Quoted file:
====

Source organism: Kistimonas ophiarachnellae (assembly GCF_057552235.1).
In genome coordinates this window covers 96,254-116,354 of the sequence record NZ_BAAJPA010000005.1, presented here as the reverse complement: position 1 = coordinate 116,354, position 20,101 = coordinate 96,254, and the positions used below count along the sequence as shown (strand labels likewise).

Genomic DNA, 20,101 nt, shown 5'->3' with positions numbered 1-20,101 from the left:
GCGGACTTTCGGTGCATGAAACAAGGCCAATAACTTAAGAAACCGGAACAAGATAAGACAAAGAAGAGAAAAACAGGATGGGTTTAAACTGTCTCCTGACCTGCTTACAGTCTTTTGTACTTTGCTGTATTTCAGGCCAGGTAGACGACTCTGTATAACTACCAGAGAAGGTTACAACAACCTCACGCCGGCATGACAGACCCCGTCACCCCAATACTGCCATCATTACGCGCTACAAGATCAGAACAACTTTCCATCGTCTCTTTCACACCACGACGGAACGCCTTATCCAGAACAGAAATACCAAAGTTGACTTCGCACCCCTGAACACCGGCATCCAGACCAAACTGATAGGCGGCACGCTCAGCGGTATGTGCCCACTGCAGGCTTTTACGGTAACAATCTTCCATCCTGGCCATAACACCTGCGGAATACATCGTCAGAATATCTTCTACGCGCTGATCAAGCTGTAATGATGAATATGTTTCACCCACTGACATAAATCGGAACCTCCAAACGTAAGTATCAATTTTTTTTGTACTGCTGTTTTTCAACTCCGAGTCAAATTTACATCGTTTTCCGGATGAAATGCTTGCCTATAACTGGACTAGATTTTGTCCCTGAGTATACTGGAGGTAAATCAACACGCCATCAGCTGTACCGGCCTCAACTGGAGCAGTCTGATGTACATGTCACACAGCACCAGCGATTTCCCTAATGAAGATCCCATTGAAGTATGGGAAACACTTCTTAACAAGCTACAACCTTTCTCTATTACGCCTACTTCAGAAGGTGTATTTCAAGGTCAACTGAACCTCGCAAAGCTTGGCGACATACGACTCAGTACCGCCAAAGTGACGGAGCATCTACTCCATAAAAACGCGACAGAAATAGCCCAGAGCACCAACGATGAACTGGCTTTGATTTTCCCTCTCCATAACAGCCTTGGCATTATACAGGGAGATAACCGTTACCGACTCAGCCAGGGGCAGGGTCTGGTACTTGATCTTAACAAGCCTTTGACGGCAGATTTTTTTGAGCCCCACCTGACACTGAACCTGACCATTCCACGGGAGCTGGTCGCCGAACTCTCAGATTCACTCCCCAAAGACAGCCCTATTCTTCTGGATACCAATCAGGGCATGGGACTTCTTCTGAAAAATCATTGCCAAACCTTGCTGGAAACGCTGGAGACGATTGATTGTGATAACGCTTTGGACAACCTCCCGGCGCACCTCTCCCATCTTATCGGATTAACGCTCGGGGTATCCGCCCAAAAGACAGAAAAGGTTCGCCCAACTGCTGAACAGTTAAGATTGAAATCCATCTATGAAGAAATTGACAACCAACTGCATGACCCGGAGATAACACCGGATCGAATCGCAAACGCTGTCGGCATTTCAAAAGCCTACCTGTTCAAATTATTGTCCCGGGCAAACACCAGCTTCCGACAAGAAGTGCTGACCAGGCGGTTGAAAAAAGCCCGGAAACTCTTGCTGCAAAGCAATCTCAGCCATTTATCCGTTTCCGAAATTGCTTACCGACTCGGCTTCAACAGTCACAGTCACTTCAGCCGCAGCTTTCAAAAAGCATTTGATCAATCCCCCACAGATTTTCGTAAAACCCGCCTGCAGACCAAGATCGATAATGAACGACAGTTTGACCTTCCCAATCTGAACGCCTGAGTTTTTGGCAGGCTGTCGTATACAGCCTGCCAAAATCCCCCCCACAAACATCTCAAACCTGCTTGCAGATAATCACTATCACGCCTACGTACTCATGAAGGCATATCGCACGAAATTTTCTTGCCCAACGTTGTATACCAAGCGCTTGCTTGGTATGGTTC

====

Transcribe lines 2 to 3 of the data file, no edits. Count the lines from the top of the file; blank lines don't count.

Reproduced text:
In genome coordinates this window covers 96,254-116,354 of the sequence record NZ_BAAJPA010000005.1, presented here as the reverse complement: position 1 = coordinate 116,354, position 20,101 = coordinate 96,254, and the positions used below count along the sequence as shown (strand labels likewise).

Genomic DNA, 20,101 nt, shown 5'->3' with positions numbered 1-20,101 from the left: